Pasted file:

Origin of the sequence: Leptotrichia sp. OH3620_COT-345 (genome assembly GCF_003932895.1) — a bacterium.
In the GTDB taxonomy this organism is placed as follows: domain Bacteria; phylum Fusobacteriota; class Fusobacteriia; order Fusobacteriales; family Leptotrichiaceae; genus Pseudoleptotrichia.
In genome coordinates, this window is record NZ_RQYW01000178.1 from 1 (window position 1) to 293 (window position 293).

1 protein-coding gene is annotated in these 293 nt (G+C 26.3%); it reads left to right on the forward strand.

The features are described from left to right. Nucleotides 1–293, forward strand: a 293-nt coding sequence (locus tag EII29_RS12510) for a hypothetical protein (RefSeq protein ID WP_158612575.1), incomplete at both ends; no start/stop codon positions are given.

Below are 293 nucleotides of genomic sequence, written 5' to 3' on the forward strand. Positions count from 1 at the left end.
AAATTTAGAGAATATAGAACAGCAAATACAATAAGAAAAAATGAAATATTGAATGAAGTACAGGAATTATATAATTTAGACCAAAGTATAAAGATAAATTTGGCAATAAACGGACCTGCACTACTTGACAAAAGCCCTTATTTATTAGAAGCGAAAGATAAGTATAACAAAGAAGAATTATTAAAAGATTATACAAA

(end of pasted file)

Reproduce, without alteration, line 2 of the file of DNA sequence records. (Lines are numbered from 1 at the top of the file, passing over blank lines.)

In the GTDB taxonomy this organism is placed as follows: domain Bacteria; phylum Fusobacteriota; class Fusobacteriia; order Fusobacteriales; family Leptotrichiaceae; genus Pseudoleptotrichia.